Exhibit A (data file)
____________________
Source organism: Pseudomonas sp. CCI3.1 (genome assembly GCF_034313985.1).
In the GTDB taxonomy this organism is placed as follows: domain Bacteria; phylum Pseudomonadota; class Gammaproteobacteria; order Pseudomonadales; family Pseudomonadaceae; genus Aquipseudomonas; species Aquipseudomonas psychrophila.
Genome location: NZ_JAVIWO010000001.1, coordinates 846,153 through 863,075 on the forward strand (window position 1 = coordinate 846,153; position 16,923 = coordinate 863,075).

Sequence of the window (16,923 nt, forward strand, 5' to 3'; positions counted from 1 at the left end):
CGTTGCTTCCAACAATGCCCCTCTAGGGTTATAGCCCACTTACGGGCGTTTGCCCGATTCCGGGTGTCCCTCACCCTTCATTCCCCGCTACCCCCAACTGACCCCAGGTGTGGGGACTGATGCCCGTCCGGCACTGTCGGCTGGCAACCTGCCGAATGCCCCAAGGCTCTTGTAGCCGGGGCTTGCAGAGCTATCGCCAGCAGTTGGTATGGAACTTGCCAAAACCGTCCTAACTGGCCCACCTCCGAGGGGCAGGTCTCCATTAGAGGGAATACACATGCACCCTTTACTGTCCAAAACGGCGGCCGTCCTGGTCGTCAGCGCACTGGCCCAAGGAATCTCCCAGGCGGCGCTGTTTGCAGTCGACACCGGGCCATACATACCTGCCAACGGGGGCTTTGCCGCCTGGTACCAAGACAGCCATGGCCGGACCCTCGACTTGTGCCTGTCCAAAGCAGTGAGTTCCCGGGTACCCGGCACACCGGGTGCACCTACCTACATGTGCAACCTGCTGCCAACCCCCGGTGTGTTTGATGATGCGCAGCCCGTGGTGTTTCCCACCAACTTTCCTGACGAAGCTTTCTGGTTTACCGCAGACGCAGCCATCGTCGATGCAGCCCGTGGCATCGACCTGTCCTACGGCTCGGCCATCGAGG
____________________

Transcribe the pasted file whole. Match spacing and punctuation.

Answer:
Source organism: Pseudomonas sp. CCI3.1 (genome assembly GCF_034313985.1).
In the GTDB taxonomy this organism is placed as follows: domain Bacteria; phylum Pseudomonadota; class Gammaproteobacteria; order Pseudomonadales; family Pseudomonadaceae; genus Aquipseudomonas; species Aquipseudomonas psychrophila.
Genome location: NZ_JAVIWO010000001.1, coordinates 846,153 through 863,075 on the forward strand (window position 1 = coordinate 846,153; position 16,923 = coordinate 863,075).

Sequence of the window (16,923 nt, forward strand, 5' to 3'; positions counted from 1 at the left end):
CGTTGCTTCCAACAATGCCCCTCTAGGGTTATAGCCCACTTACGGGCGTTTGCCCGATTCCGGGTGTCCCTCACCCTTCATTCCCCGCTACCCCCAACTGACCCCAGGTGTGGGGACTGATGCCCGTCCGGCACTGTCGGCTGGCAACCTGCCGAATGCCCCAAGGCTCTTGTAGCCGGGGCTTGCAGAGCTATCGCCAGCAGTTGGTATGGAACTTGCCAAAACCGTCCTAACTGGCCCACCTCCGAGGGGCAGGTCTCCATTAGAGGGAATACACATGCACCCTTTACTGTCCAAAACGGCGGCCGTCCTGGTCGTCAGCGCACTGGCCCAAGGAATCTCCCAGGCGGCGCTGTTTGCAGTCGACACCGGGCCATACATACCTGCCAACGGGGGCTTTGCCGCCTGGTACCAAGACAGCCATGGCCGGACCCTCGACTTGTGCCTGTCCAAAGCAGTGAGTTCCCGGGTACCCGGCACACCGGGTGCACCTACCTACATGTGCAACCTGCTGCCAACCCCCGGTGTGTTTGATGATGCGCAGCCCGTGGTGTTTCCCACCAACTTTCCTGACGAAGCTTTCTGGTTTACCGCAGACGCAGCCATCGTCGATGCAGCCCGTGGCATCGACCTGTCCTACGGCTCGGCCATCGAGG